As such idioms, therefore, err alike against purity, simplicity, perspicuity, and elegance, they are entitled to no quarter from the critic. A few of these in the writings of good authors, I shall have occasion to point out, when I come to speak of the solecism and the impropriety.

So much for the canons of verbal criticism, which properly succeed the characters of good use, proposed in the preceding chapter for the detection of the most flagrant errors in the choice, the construction, and the application of words. The first five of these canons are intended to suggest the principles by which our choice ought to be directed, in cases wherein use itself is wavering, and the four last to point out those farther improvements which the critical art, without exceeding her legal powers, may assist in producing. There are, indeed, who seem disposed to extend her authority much further. But we ought always to remember, that as the principal mode of improving a language, which she is empowered to employ, is by condemning and exploding, there is a considerable danger, lest she carry her improvements this way too far. Our mother-tongue, by being too much impaired, may be impoverished, and so more injured in copiousness and nerves, than all our refinements will ever be able to compensate. For this reason there ought, in support of every sentence of proscription, to be an evident plea from the principles of perspicuity, elegance, or harmony.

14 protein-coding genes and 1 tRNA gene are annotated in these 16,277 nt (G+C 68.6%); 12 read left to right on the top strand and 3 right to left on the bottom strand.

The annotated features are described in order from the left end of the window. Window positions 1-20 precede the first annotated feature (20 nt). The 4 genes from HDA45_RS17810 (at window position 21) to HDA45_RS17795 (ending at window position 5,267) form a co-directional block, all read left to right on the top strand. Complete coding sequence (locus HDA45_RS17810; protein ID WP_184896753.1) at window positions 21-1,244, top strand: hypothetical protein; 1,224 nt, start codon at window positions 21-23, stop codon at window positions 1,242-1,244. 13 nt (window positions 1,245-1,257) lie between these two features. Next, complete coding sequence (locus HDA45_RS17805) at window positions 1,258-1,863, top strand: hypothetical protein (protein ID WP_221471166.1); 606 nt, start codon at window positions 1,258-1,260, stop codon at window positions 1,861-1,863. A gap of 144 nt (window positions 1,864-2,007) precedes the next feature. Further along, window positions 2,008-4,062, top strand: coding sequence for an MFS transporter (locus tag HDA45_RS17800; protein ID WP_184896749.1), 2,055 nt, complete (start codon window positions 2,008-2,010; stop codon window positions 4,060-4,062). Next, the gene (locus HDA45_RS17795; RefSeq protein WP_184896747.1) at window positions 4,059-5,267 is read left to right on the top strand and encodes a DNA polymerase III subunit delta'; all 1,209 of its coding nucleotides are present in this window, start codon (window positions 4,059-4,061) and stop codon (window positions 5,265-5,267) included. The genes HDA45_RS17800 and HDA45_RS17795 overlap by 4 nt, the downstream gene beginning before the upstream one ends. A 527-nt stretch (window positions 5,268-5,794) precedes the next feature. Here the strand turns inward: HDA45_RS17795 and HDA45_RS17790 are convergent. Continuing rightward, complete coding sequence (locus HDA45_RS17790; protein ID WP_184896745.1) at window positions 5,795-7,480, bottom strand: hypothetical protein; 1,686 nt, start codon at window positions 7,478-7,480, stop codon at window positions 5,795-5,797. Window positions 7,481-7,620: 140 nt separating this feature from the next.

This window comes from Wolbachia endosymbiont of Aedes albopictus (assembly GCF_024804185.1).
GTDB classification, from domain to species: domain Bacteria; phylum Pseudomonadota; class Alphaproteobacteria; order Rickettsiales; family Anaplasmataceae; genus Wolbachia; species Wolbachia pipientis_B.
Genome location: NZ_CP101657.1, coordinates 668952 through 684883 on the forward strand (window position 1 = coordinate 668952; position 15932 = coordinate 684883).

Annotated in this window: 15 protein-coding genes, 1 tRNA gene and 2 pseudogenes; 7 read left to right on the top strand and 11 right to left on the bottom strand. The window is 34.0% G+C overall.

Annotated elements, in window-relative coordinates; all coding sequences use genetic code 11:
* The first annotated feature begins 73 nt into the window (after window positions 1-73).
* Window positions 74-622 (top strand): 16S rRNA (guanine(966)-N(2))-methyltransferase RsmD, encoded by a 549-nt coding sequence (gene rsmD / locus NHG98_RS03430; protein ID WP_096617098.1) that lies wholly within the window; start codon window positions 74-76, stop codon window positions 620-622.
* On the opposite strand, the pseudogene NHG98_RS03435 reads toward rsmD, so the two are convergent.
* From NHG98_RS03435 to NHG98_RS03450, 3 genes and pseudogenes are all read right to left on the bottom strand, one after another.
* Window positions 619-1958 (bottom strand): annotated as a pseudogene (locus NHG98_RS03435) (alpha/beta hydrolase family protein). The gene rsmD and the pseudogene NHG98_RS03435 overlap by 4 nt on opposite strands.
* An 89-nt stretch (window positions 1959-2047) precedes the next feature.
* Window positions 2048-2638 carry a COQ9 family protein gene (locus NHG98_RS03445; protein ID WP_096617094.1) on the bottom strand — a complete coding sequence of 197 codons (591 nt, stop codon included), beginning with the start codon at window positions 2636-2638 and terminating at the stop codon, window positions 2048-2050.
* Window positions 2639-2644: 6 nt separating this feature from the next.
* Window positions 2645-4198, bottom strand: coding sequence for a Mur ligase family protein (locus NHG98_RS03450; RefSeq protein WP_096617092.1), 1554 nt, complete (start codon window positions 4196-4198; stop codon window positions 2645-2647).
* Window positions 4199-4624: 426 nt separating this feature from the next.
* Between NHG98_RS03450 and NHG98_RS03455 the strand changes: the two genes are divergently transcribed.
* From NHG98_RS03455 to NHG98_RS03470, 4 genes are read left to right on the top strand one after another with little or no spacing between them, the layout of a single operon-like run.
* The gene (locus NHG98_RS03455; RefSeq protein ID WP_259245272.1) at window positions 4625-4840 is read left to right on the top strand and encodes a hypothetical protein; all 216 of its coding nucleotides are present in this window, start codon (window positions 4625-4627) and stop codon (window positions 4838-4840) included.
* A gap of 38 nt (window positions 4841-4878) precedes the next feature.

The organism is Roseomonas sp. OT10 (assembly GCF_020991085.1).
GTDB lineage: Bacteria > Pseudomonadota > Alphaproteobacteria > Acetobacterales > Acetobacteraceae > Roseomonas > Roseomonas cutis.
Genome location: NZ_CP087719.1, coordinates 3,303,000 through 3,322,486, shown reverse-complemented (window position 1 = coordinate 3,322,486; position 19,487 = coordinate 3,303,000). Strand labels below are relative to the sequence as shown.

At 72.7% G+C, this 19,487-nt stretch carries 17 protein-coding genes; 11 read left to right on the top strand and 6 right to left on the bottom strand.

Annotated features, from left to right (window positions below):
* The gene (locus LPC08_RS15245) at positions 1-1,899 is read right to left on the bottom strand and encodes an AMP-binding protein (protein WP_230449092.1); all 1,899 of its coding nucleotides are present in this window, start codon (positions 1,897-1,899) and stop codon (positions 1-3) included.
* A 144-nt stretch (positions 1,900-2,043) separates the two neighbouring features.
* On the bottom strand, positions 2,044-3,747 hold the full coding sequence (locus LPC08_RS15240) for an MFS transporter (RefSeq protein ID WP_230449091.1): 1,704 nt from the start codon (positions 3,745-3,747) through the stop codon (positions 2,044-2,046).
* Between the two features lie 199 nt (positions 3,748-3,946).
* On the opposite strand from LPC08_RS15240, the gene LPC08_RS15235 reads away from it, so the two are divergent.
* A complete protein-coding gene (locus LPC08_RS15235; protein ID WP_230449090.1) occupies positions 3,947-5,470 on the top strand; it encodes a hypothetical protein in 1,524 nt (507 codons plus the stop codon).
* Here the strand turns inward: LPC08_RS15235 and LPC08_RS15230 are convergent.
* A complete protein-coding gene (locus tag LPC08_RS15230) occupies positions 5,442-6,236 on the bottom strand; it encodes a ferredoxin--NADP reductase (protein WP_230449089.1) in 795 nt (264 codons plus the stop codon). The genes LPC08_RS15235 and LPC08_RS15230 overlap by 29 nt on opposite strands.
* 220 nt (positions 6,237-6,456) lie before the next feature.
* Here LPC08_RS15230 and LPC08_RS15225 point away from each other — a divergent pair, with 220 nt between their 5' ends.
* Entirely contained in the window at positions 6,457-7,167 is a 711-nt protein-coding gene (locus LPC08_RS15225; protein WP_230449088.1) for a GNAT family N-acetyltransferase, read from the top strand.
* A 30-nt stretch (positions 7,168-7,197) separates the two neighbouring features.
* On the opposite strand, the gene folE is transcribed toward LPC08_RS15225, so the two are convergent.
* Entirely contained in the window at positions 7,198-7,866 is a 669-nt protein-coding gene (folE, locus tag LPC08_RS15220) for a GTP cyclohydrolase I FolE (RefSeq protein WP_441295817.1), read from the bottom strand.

Sect. II. Every thing favoured by good use, not worthy to be retained...Can. IX.